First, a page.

Archive for the ‘Clarinet’ Category

New ABRSM Piano and Clarinet Syllabi

The ABRSM have announced the release of a new piano syllabus, details available from Thursday, June 7th, 2018. The new clarinet syllabus can be downloaded here .

Fantasy for Clarinet and Piano – Carl Nielsen

The 2018-2021 ABRSM clarinet exam syllabus includes a noteworthy early work by the Danish composer Carl Nielsen. Born on the island of Funen in 1865 to a family of modest means, Nielsen became one of the most individual musical voices of the early twentieth century.

Carl Nielsen

Although he is best known outside Denmark for his cycle of six symphonies, Nielsen’s output was extensive and of the highest quality across the range of genres.

Towards the end of his life, Nielsen wrote a concerto for clarinet which has become a staple of the repertoire. The Fantasy Piece for Clarinet and Piano is the only other work he wrote featuring the clarinet, and comes at the beginning of Nielsen’s career as a composer. In this way, the clarinet frames his stylistic development.

The Fantasy Piece appears to have been written between 1881 and 1883, while the teenage Nielsen was a trombone and horn player in a military band in Odense.

Carl Nielsen in his mid-teens

The source consists of manuscript copies of the parts, originally attributed to the hand of the dedicatee, a certain ‘M. Hansen’ (possibly one of the clarinetists in the band), but now believed to be in Nielsen’s own hand. The style reflects Nielsen’s limited experience up to that point, and owes much to Niels Gade who later became one of Nielsen’s tutors at the Copenhagen Conservatory. Dynamic extremes in quick succession accord both with the high Romantic sound-world of the period and Nielsen’s tender youth at the time of composition. Musical ideas are handled well, with a competence and polish belying Nielsen’s limited formal musical education at that time, although there is little evidence of the distinctive character his music would later acquire.

The title ‘fantasy’ traditionally indicates a free composition – free in the sense that it is not required to conform to a set musical structure – and Nielsen emphasises this aspect by means of a motto inscribed beneath the dedication on the piano part of the source. This appears to be a quotation from a poem by Ludwig Uhland which was also used by Gade as a motto for his Opus 1 overture ‘Efterklange af Ossian’: “Formulae we leave behind us, Our art is poesy.” So it is with this piece; after an opening fanfare from the piano, a cantabile melody unfolds over four bars, which is then repeated with decoration and a four bar coda which modulates swiftly to a cadence in the relative major, before returning to g minor and repeating.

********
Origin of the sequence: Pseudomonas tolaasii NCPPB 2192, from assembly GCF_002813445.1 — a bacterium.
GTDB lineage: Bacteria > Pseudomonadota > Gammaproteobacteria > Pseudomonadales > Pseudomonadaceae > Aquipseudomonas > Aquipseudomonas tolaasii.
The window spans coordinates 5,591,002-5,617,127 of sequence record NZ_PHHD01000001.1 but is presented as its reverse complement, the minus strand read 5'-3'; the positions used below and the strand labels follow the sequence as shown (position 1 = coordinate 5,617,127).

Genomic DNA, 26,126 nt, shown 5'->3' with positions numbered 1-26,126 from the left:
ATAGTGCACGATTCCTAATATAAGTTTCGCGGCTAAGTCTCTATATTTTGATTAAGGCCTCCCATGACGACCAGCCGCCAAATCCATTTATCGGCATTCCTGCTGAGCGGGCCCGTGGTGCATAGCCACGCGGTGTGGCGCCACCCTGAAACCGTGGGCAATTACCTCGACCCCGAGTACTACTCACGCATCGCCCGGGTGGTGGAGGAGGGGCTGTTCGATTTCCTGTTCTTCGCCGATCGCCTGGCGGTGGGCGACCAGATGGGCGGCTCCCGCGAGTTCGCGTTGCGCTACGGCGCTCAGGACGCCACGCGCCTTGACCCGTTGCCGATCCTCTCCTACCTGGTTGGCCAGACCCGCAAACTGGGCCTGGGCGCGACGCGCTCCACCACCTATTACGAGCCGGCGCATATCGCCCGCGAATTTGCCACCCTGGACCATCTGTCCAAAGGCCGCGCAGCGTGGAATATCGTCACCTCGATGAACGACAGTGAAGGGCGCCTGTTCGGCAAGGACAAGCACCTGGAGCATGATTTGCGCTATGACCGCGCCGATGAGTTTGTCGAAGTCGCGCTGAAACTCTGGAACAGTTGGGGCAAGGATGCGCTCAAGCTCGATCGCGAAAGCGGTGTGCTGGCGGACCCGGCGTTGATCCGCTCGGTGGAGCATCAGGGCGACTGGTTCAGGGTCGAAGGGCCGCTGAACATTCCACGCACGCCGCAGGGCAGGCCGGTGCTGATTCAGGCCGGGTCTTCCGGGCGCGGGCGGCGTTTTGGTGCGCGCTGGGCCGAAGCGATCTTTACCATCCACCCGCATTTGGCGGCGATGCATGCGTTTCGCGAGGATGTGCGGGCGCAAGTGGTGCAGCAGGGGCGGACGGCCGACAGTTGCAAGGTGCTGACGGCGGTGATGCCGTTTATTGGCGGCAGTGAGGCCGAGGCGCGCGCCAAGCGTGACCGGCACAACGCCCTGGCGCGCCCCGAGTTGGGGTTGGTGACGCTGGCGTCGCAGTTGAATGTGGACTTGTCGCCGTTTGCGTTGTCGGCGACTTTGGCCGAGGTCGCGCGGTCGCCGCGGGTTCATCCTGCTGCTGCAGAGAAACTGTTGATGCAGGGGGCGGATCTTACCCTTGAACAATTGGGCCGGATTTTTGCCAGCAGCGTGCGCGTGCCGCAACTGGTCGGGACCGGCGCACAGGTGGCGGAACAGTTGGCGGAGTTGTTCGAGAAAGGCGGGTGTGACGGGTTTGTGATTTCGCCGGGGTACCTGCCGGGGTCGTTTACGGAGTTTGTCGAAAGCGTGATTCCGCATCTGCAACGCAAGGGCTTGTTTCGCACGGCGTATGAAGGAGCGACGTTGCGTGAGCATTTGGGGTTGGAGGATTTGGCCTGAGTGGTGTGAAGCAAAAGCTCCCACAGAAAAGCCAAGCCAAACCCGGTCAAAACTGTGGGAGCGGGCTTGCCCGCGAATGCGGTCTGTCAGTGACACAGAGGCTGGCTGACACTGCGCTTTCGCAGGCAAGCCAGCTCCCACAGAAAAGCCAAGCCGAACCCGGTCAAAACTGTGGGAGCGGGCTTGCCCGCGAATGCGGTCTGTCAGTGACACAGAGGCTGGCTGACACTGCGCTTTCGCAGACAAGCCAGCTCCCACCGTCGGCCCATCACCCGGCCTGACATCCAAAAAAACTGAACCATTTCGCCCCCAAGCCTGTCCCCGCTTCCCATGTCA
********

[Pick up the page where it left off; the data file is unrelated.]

The second time bar leads into a simple cadenza (nothing more than a descending chromatic scale and an accelerando trill over the tonic), after which the piano begins the brief Allegro Agitato with fortissimo octaves in the left hand and tremolo chords in the right. The clarinet overlays the harmony with a repeated scalic figure before joining the piano for Beethovenian punctuation chords to conclude.

This is not high art, but competently crafted occasional music intended as a pleasing programme filler to showcase the clarinet. It is entertaining and satisfying to perform, both for the soloist and the accompanist, and is not without interest. Had Nielsen produced this during his time at the Conservatory, I suspect it would have merited a ‘good effort’, or its Danish equivalent, from Professor Gade!

The Vexed Question of Vibrato

Sooner or later, a clarinettist will begin to wonder about vibrato.

For almost all other wind instruments, the question of vibrato (“to be or not to be?”) is almost self-referential: of course one uses vibrato, it’s an essential attribute of the instrument’s tone colour. In some cases (hrrrrmsaxophone!), it plays a vital role in centring pitch. Why does vibrato become an issue for clarinettists?

F. G. Randall makes some interesting observations in his 1954 monograph ‘The Clarinet’. After stating that the clarinet’s greatest asset is its beauty of tone and power of expression, he comments on the need for caution in using vibrato. He states that vibrato “is quite unknown east of the Rhine”, but “had a passing vogue in France”. He then advises great care and discretion in using vibrato on the clarinet, suggesting that it is ” more suited to wind instruments of a tenuous or stringy tone, the flute or oboe, than to the clarinet with its complex and highly charged harmonic texture”. [Rendall, F. G. The Clarinet. Ernest Benn, 3rd edn. 1971 rev. Bates, P. pp. 39,40]